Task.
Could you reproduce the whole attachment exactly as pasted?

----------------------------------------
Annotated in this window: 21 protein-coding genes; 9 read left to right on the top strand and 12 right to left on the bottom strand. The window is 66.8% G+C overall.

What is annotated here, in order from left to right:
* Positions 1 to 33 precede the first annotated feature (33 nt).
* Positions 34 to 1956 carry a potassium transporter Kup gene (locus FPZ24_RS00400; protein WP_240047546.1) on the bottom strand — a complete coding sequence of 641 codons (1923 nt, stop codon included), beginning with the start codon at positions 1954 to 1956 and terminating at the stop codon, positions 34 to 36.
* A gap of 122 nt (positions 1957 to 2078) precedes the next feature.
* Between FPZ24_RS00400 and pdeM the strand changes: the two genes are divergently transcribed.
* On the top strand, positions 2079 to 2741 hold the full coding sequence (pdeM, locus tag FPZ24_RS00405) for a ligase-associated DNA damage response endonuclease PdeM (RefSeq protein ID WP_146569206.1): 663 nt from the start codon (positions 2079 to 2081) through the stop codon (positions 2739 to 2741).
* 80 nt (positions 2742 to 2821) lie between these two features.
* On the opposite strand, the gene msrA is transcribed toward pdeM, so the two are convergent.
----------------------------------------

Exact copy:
Annotated in this window: 21 protein-coding genes; 9 read left to right on the top strand and 12 right to left on the bottom strand. The window is 66.8% G+C overall.

What is annotated here, in order from left to right:
* Positions 1 to 33 precede the first annotated feature (33 nt).
* Positions 34 to 1956 carry a potassium transporter Kup gene (locus FPZ24_RS00400; protein WP_240047546.1) on the bottom strand — a complete coding sequence of 641 codons (1923 nt, stop codon included), beginning with the start codon at positions 1954 to 1956 and terminating at the stop codon, positions 34 to 36.
* A gap of 122 nt (positions 1957 to 2078) precedes the next feature.
* Between FPZ24_RS00400 and pdeM the strand changes: the two genes are divergently transcribed.
* On the top strand, positions 2079 to 2741 hold the full coding sequence (pdeM, locus tag FPZ24_RS00405) for a ligase-associated DNA damage response endonuclease PdeM (RefSeq protein ID WP_146569206.1): 663 nt from the start codon (positions 2079 to 2081) through the stop codon (positions 2739 to 2741).
* 80 nt (positions 2742 to 2821) lie between these two features.
* On the opposite strand, the gene msrA is transcribed toward pdeM, so the two are convergent.